Clean up or clear off. That was the message sent to more than 140,000 employees at Barclays, from the lowliest tellers in its branches to the millionaire traders whose primary concern right now is when they might finally get their hands on the restricted stock they've been forced to accept in lieu of their beloved cash bonuses.
In a letter which arrived in all of their inboxes this morning, the new chief executive Antony Jenkins had a stark message for those who won't buy into his TRANSFORM (sic) programme with its five core values of "respect, integrity, service, excellence and stewardship".
"There might be some who don't feel they can fully buy into an approach which so squarely links performance to the upholding of our values. My message to those people is simply: Barclays is not the place for you. The rules have changed. You won't feel comfortable at Barclays and, to be frank, we won't feel comfortable with you as colleagues," he said.
The warning was laid down in the wake of the Libor interest-rate fixing scandal that cost Barclays £290m in fines, as well as its chief executive Bob Diamond and chairman Marcus Agius. Not to mention the reputational damage inflicted by traders' emails promising colleagues bottles of Bollinger for attempting to cook the books.
The bank also last year raised the amount set aside for mis-selling payment protetction insurance to £2bn. And it continues to fight a proposed £291m fine for alleged manipulation of the California energy-trading market.
Over the coming weeks more than a thousand people will be trained to preach Barclays' new message to staff. Even top investment bankers might have to attend re-education sessions.
So is this a sudden return to the venerable institution's Quaker roots?
Some of those who have been close to the bank for some time look at the move with a jaundiced eye. They say that the five core values are remarkably similar to the six "Barclays Behaviours" held up in 2002 as ideals for the bank's staff under the man Mr Diamond replaced as chief executive, John Varley.
They argue that this programme fell away under Mr Diamond and the managers he brought in. Those managers include one Antony Jenkins.
Said one former Barclays employee: "This will only work if the people at the top of the bank live it and if the reward structures are based on living up to it. I'm sure the chairman Sir David Walker does, but the others have to as well.'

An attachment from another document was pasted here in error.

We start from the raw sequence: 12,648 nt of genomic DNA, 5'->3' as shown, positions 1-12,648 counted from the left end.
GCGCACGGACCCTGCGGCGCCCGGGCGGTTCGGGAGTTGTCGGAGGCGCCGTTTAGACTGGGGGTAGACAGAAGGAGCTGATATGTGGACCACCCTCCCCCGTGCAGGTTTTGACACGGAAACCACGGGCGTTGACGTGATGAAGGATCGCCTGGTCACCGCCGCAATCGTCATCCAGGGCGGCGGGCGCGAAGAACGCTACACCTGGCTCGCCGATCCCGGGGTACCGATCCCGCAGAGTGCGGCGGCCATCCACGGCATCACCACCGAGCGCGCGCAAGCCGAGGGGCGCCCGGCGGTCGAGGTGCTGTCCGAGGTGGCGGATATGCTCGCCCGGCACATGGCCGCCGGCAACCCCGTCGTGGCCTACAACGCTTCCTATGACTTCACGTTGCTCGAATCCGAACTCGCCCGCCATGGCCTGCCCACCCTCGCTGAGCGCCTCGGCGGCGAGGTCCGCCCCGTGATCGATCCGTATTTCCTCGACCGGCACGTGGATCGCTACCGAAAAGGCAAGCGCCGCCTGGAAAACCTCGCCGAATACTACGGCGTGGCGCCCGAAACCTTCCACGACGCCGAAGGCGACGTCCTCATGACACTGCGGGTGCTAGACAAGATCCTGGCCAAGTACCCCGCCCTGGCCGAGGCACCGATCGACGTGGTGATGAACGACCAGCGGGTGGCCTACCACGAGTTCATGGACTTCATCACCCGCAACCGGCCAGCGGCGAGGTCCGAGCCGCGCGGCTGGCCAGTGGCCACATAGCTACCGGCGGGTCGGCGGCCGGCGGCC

Views in the City about that were rather mixed.
One banker said: "I think they genuinely are determined to go way beyond putting in a new layer of controls. They want to engineer a new culture. But that is very, very difficult."
Far from living up to a Quaker, or even a 2002, ideal, others noted that there were commercial considerations at play in Mr Jenkins' letter.
David Buik, the City commentator, said: "He has to do this for three reasons. Firsly, when he took over he said he would. Secondly, he's employed the most expensive compliance officer in the City in Sir Hector Sants [the former head of the Financial Services Authority]. Thirdly, he wants to steal a march on the other banks. While they are fighting fires of their own, Barclays wants to be seen to be stepping up."
As for Barclays' critics outside of the City, David Hillman, a spokesman for the Robin Hood Tax Campaign, said: "This is a hopeful sign that Barclays may finally be waking up to the misery they inflicted by mis-selling products and manipulating interest rates. But it is by their actions not their words that they'll be judged – they need to start serving the interests of wider society, not just feathering their own nest.
"Warm sentiments won't soften the suffering inflicted by the economic crisis – if banks are serious about breaking with the past they must also pay for the damage they've caused."
Whether you believe Mr Jenkins is sincere – and to be fair plenty do – or you take a more cynical view, he's certainly got people talking. All except for the analysts who cover Barclays stock.
They barely shrugged their shoulders. They've seen this sort of thing before. Some are even old enough to remember Mr Varley and his Barclays Behaviours back in 2002. The main event for them will be Mr Jenkins' strategy presentation next month.
The stock market too hardly noticed. Barclays shares finished the day virtually unchanged at 296p.
A number of investors are pressing for a break up the bank. They want the investment arm spun off.
That would not be a terribly palatable route for any chief executive to take, however. For years now it has generated the lion's shares of Barclays' profits. Without it, the bank would still be an important player, but only in banking's second division.
When UBS decided it needed to restore its reputation after an even bigger fine – £900m – for Libor fixing, it sacked thousands of investment bankers as part of a wholesale retreat from large parts of the business. That's highly unlikely to happen at Barclays, whatever its new values are.
It is true Barclays is likely to call time on some of its more controversial businesses, its tax-planning arm, and the trading of certain "soft" commodities, such as grain. But the smart money is on Barclays Investment Bank remaining integral to Barclays Bank.
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